Here’s an American folk staple, that’s been done countless times by an array of musicians. “Hard Times Come Again No More” was written in 1859, by Stephen Foster. Foster wrote some songs you might also know – “Oh! Susanna,” “Camptown Races,” and “Swanee River” among others.
“Hard Times” has a tone of lament that some of Foster’s other songs don’t have. It also has an enduring, universal quality in the lyrics, in the call to “pause in life’s pleasures and count its many tears, while we all sup sorrow with the poor.”
This is a fun tune to search for, and listen to a mix of covers. It has also lived up to a certain mark of true “folk” music, in that it’s been passed around as a cultural possession, in a sense. But here’s one of my favorites by Iron and Wine. Enjoy!
In complicity with my last post, on metaphors and what-not, this may be my favorite John Mark McMillan song. Gloriously heavy on metaphor, this song, as far as my experience goes, does the very best job I’ve heard of understanding what’s meant when God speaks of the Church as the “bride of Christ.” How does the redeemed family of God relate, somehow, to Christ as a bride does to her husband? Give this tune a few listens and you might get a sense of it. The themes in McMillan’s poetry here of redemption, longing, and resurrection, are powerful.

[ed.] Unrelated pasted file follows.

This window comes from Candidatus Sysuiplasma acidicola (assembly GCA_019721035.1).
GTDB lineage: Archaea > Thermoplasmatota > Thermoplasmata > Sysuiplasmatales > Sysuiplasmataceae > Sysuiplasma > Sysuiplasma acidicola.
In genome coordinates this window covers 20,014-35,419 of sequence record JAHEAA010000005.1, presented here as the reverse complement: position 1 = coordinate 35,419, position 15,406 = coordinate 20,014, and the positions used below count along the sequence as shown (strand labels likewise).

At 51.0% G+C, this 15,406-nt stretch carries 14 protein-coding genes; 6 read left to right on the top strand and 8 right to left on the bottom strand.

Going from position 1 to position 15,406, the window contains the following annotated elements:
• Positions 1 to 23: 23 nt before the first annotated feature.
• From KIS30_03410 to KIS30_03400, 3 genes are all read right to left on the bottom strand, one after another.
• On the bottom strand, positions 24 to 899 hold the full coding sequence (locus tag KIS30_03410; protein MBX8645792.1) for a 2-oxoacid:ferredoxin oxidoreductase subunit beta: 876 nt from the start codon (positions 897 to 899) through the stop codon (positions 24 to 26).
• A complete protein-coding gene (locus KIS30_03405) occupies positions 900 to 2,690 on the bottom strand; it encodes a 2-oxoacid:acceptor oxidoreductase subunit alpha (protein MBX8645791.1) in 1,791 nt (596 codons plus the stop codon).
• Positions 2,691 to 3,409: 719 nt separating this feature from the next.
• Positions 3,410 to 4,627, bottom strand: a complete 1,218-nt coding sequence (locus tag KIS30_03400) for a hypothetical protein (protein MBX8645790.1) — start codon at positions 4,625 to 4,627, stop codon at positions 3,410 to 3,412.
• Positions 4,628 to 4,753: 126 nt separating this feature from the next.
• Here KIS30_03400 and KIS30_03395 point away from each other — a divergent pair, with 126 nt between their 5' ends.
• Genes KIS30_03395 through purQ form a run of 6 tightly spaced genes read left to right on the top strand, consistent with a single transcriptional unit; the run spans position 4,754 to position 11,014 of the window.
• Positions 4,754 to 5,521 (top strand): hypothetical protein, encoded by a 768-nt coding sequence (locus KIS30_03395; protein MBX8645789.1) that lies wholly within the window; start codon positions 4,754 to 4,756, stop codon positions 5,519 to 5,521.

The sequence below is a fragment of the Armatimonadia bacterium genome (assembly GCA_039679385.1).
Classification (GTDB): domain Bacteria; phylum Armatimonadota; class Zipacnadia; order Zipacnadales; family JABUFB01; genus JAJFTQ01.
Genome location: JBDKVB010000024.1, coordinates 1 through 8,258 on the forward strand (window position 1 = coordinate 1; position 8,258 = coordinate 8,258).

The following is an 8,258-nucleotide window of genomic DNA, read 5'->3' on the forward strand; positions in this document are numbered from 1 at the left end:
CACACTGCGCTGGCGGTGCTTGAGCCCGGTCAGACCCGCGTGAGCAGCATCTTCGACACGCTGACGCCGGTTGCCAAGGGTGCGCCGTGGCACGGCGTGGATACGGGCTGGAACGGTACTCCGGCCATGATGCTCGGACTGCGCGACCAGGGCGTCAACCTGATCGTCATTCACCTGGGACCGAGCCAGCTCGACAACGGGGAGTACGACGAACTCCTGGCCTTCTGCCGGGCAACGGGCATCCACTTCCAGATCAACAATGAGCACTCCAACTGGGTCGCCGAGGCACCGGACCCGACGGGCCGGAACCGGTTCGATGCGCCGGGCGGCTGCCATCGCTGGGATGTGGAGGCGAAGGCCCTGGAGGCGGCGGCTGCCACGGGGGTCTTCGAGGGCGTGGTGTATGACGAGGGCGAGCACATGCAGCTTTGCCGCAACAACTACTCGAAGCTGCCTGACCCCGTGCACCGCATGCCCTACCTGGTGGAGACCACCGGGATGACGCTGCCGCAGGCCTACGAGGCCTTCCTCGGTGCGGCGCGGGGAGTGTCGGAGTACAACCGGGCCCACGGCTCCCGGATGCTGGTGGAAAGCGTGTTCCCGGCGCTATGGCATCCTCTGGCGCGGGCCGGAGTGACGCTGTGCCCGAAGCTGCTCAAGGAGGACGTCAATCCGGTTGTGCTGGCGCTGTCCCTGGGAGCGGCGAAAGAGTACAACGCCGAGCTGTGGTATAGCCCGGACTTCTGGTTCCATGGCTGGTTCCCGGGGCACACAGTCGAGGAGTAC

An added note (inspired by my “Oceans” post) on the poetic nature of these lyrics – we HAVE taken the chorus of this song and tagged it in corporate worship at our church, because it lends itself so well to that type of a setting. The verses, however, I wouldn’t use for corporate singing. I think the misunderstanding that happens in church music sometimes, is that because a songwriter produces some songs that are written more for corporate church worship than others, we superimpose one song’s nature over onto others that aren’t as well-suited for the same things, and think we can do them all in church. But some songs may just always be more well-suited than others, for certain contexts. Worship leaders, choose wisely. Gray areas abound here, so that’s all the self-conscious, self-explaining I’ll do for now.
All that to say, I think this song may be the under-appreciated masterpiece from McMillan thus far.